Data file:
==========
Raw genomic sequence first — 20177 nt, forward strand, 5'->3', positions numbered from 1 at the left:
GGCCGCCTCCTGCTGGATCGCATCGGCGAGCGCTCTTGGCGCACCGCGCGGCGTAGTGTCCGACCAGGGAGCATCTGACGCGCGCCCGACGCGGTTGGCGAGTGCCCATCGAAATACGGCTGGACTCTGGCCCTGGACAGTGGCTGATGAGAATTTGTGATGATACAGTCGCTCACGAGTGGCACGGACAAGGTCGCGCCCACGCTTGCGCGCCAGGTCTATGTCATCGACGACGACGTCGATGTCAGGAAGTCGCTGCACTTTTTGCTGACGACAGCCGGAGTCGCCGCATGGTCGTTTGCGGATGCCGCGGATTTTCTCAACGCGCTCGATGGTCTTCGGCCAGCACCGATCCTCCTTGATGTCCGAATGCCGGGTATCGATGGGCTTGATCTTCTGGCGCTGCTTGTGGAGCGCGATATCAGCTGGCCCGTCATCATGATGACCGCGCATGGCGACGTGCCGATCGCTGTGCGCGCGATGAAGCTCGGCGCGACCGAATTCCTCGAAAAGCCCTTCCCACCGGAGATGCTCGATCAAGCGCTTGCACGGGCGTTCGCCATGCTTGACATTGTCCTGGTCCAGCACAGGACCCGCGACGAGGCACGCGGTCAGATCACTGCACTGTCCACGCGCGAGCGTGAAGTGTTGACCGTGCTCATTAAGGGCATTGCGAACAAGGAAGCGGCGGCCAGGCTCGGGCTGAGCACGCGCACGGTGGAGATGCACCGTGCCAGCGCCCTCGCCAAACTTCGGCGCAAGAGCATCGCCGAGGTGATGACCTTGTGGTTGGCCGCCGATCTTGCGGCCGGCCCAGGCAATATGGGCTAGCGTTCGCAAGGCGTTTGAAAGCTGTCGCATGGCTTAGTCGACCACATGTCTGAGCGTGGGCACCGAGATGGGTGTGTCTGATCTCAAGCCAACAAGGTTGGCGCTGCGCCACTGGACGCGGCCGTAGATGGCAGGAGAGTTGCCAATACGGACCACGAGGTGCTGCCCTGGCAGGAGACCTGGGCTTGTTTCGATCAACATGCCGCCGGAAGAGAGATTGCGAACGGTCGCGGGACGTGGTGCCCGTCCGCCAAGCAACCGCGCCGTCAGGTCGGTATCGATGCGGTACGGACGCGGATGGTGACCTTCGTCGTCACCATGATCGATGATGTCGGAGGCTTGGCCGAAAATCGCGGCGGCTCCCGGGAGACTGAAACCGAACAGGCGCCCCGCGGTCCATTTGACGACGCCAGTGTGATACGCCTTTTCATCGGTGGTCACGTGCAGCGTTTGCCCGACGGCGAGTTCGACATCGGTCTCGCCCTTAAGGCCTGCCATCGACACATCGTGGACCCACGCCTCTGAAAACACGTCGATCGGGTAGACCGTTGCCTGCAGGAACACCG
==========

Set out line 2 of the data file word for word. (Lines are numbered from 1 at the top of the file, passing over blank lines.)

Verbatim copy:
GGCCGCCTCCTGCTGGATCGCATCGGCGAGCGCTCTTGGCGCACCGCGCGGCGTAGTGTCCGACCAGGGAGCATCTGACGCGCGCCCGACGCGGTTGGCGAGTGCCCATCGAAATACGGCTGGACTCTGGCCCTGGACAGTGGCTGATGAGAATTTGTGATGATACAGTCGCTCACGAGTGGCACGGACAAGGTCGCGCCCACGCTTGCGCGCCAGGTCTATGTCATCGACGACGACGTCGATGTCAGGAAGTCGCTGCACTTTTTGCTGACGACAGCCGGAGTCGCCGCATGGTCGTTTGCGGATGCCGCGGATTTTCTCAACGCGCTCGATGGTCTTCGGCCAGCACCGATCCTCCTTGATGTCCGAATGCCGGGTATCGATGGGCTTGATCTTCTGGCGCTGCTTGTGGAGCGCGATATCAGCTGGCCCGTCATCATGATGACCGCGCATGGCGACGTGCCGATCGCTGTGCGCGCGATGAAGCTCGGCGCGACCGAATTCCTCGAAAAGCCCTTCCCACCGGAGATGCTCGATCAAGCGCTTGCACGGGCGTTCGCCATGCTTGACATTGTCCTGGTCCAGCACAGGACCCGCGACGAGGCACGCGGTCAGATCACTGCACTGTCCACGCGCGAGCGTGAAGTGTTGACCGTGCTCATTAAGGGCATTGCGAACAAGGAAGCGGCGGCCAGGCTCGGGCTGAGCACGCGCACGGTGGAGATGCACCGTGCCAGCGCCCTCGCCAAACTTCGGCGCAAGAGCATCGCCGAGGTGATGACCTTGTGGTTGGCCGCCGATCTTGCGGCCGGCCCAGGCAATATGGGCTAGCGTTCGCAAGGCGTTTGAAAGCTGTCGCATGGCTTAGTCGACCACATGTCTGAGCGTGGGCACCGAGATGGGTGTGTCTGATCTCAAGCCAACAAGGTTGGCGCTGCGCCACTGGACGCGGCCGTAGATGGCAGGAGAGTTGCCAATACGGACCACGAGGTGCTGCCCTGGCAGGAGACCTGGGCTTGTTTCGATCAACATGCCGCCGGAAGAGAGATTGCGAACGGTCGCGGGACGTGGTGCCCGTCCGCCAAGCAACCGCGCCGTCAGGTCGGTATCGATGCGGTACGGACGCGGATGGTGACCTTCGTCGTCACCATGATCGATGATGTCGGAGGCTTGGCCGAAAATCGCGGCGGCTCCCGGGAGACTGAAACCGAACAGGCGCCCCGCGGTCCATTTGACGACGCCAGTGTGATACGCCTTTTCATCGGTGGTCACGTGCAGCGTTTGCCCGACGGCGAGTTCGACATCGGTCTCGCCCTTAAGGCCTGCCATCGACACATCGTGGACCCACGCCTCTGAAAACACGTCGATCGGGTAGACCGTTGCCTGCAGGAACACCG